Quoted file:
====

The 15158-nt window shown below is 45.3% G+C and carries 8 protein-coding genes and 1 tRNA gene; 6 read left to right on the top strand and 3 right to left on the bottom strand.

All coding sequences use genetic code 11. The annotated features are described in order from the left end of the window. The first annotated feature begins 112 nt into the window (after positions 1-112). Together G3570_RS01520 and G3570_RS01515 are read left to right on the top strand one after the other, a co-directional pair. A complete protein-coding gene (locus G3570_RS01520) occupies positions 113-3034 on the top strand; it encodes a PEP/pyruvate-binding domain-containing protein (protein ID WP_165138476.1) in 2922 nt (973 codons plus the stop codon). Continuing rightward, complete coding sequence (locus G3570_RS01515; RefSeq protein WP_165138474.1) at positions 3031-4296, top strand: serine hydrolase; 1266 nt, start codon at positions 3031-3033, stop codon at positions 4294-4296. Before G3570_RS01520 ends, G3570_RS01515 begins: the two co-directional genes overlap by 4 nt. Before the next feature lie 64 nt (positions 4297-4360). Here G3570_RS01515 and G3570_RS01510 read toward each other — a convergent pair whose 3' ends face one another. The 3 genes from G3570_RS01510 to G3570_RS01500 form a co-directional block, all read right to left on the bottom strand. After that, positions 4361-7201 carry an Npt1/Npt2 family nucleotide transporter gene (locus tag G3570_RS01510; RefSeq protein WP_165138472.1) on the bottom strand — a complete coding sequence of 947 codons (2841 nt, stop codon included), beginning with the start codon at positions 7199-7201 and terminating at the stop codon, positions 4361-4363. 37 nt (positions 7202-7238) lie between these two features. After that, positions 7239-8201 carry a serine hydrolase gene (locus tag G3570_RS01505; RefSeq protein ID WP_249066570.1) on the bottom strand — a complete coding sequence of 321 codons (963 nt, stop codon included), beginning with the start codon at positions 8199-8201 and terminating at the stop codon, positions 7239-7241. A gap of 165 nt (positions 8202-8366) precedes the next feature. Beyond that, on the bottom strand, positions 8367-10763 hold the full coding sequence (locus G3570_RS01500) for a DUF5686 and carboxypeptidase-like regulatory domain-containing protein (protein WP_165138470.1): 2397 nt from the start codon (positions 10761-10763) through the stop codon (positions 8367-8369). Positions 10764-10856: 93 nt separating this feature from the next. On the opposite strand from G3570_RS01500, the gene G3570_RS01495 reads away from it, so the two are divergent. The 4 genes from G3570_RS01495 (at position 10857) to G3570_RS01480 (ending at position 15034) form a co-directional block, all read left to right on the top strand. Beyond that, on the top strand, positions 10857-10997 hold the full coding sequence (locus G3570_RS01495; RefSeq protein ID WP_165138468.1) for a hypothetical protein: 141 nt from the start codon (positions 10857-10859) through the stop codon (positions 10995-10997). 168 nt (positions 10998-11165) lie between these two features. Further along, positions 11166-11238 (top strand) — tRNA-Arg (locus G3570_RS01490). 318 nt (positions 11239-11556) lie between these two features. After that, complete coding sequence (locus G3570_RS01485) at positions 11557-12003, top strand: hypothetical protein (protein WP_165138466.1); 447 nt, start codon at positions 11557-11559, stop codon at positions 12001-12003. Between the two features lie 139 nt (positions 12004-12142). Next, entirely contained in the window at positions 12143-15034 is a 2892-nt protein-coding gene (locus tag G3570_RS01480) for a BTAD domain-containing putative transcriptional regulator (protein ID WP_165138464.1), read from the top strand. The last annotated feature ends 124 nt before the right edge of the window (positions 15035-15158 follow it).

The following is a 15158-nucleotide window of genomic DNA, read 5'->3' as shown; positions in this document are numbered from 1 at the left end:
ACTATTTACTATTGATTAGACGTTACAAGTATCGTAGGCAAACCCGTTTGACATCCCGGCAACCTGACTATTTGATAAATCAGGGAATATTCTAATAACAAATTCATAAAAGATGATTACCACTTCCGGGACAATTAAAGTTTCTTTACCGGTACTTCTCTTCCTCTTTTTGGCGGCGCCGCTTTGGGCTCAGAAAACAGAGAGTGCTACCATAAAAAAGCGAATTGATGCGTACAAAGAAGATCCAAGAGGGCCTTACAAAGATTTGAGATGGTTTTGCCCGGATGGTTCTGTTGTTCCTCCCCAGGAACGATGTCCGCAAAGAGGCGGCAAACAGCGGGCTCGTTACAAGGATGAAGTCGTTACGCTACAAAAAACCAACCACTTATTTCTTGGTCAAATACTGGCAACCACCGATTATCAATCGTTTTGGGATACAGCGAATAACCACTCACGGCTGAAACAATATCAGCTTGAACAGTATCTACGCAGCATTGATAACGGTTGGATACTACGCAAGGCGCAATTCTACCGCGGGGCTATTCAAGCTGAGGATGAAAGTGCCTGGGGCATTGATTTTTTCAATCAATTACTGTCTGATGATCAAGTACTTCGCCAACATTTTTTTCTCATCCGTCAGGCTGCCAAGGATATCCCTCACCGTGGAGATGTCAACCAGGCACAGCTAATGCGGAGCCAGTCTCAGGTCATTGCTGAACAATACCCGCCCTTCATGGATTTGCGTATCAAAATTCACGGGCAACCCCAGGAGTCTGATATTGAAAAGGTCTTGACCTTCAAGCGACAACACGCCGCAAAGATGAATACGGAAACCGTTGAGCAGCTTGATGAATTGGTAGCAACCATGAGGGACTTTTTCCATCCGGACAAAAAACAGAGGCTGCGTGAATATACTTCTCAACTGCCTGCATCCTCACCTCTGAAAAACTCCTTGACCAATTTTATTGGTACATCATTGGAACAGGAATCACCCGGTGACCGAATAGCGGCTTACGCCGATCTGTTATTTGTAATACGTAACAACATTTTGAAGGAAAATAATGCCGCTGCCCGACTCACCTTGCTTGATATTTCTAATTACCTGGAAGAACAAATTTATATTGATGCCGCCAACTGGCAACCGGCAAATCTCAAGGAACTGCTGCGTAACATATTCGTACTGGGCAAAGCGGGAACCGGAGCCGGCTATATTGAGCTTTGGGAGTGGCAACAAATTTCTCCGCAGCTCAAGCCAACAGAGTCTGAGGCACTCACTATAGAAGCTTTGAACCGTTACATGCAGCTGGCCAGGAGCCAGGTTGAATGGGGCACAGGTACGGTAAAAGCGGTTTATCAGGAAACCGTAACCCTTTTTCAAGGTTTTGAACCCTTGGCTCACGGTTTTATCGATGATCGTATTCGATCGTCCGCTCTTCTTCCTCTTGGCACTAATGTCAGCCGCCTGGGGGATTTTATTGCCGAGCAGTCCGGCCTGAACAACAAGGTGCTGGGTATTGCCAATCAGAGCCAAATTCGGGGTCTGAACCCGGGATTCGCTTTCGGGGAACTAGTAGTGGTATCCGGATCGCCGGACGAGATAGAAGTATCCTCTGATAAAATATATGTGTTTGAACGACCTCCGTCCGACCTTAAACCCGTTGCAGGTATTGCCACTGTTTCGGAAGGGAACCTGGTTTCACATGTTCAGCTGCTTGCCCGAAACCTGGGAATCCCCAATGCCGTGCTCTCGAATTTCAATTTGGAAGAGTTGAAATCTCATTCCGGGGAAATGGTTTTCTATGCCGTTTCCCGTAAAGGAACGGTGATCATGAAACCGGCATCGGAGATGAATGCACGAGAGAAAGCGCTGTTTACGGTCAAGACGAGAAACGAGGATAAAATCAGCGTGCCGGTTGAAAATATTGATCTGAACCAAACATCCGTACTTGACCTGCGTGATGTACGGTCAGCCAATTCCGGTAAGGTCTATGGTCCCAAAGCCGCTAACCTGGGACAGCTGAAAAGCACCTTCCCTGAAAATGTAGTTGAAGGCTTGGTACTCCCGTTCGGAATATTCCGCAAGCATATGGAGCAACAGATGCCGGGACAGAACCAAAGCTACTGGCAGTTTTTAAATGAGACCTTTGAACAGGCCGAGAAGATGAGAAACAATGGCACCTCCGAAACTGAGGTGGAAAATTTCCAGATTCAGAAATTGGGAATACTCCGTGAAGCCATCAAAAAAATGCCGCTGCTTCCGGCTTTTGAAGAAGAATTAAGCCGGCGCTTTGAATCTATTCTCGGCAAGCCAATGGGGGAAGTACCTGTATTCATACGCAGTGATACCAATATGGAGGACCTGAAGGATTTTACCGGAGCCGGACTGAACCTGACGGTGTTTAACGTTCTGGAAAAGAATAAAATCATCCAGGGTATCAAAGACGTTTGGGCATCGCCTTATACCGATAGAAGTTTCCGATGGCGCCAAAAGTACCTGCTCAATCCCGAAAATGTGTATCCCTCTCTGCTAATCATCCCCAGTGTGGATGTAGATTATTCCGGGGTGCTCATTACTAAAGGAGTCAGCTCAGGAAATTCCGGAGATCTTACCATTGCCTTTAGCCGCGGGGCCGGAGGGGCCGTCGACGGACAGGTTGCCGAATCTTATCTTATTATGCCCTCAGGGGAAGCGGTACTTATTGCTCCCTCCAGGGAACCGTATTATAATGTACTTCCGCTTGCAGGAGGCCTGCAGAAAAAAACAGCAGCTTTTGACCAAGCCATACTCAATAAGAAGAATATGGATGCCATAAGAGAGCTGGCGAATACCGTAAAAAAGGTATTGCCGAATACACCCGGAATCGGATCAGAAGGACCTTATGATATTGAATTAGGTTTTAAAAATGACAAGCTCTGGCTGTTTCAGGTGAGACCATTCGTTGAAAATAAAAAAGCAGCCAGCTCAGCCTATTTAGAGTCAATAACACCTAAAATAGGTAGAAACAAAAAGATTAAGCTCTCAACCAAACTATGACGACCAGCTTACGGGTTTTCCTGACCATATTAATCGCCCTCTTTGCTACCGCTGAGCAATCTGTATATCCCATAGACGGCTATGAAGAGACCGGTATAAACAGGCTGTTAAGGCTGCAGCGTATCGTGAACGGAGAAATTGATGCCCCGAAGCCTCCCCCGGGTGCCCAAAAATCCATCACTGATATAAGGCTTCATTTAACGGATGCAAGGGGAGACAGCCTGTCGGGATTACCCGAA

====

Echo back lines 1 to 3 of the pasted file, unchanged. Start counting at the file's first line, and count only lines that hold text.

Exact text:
The 15158-nt window shown below is 45.3% G+C and carries 8 protein-coding genes and 1 tRNA gene; 6 read left to right on the top strand and 3 right to left on the bottom strand.

All coding sequences use genetic code 11. The annotated features are described in order from the left end of the window. The first annotated feature begins 112 nt into the window (after positions 1-112). Together G3570_RS01520 and G3570_RS01515 are read left to right on the top strand one after the other, a co-directional pair. A complete protein-coding gene (locus G3570_RS01520) occupies positions 113-3034 on the top strand; it encodes a PEP/pyruvate-binding domain-containing protein (protein ID WP_165138476.1) in 2922 nt (973 codons plus the stop codon). Continuing rightward, complete coding sequence (locus G3570_RS01515; RefSeq protein WP_165138474.1) at positions 3031-4296, top strand: serine hydrolase; 1266 nt, start codon at positions 3031-3033, stop codon at positions 4294-4296. Before G3570_RS01520 ends, G3570_RS01515 begins: the two co-directional genes overlap by 4 nt. Before the next feature lie 64 nt (positions 4297-4360). Here G3570_RS01515 and G3570_RS01510 read toward each other — a convergent pair whose 3' ends face one another. The 3 genes from G3570_RS01510 to G3570_RS01500 form a co-directional block, all read right to left on the bottom strand. After that, positions 4361-7201 carry an Npt1/Npt2 family nucleotide transporter gene (locus tag G3570_RS01510; RefSeq protein WP_165138472.1) on the bottom strand — a complete coding sequence of 947 codons (2841 nt, stop codon included), beginning with the start codon at positions 7199-7201 and terminating at the stop codon, positions 4361-4363. 37 nt (positions 7202-7238) lie between these two features. After that, positions 7239-8201 carry a serine hydrolase gene (locus tag G3570_RS01505; RefSeq protein ID WP_249066570.1) on the bottom strand — a complete coding sequence of 321 codons (963 nt, stop codon included), beginning with the start codon at positions 8199-8201 and terminating at the stop codon, positions 7239-7241. A gap of 165 nt (positions 8202-8366) precedes the next feature. Beyond that, on the bottom strand, positions 8367-10763 hold the full coding sequence (locus G3570_RS01500) for a DUF5686 and carboxypeptidase-like regulatory domain-containing protein (protein WP_165138470.1): 2397 nt from the start codon (positions 10761-10763) through the stop codon (positions 8367-8369). Positions 10764-10856: 93 nt separating this feature from the next. On the opposite strand from G3570_RS01500, the gene G3570_RS01495 reads away from it, so the two are divergent. The 4 genes from G3570_RS01495 (at position 10857) to G3570_RS01480 (ending at position 15034) form a co-directional block, all read left to right on the top strand. Beyond that, on the top strand, positions 10857-10997 hold the full coding sequence (locus G3570_RS01495; RefSeq protein ID WP_165138468.1) for a hypothetical protein: 141 nt from the start codon (positions 10857-10859) through the stop codon (positions 10995-10997). 168 nt (positions 10998-11165) lie between these two features. Further along, positions 11166-11238 (top strand) — tRNA-Arg (locus G3570_RS01490). 318 nt (positions 11239-11556) lie between these two features. After that, complete coding sequence (locus G3570_RS01485) at positions 11557-12003, top strand: hypothetical protein (protein WP_165138466.1); 447 nt, start codon at positions 11557-11559, stop codon at positions 12001-12003. Between the two features lie 139 nt (positions 12004-12142). Next, entirely contained in the window at positions 12143-15034 is a 2892-nt protein-coding gene (locus tag G3570_RS01480) for a BTAD domain-containing putative transcriptional regulator (protein ID WP_165138464.1), read from the top strand. The last annotated feature ends 124 nt before the right edge of the window (positions 15035-15158 follow it).

The following is a 15158-nucleotide window of genomic DNA, read 5'->3' as shown; positions in this document are numbered from 1 at the left end: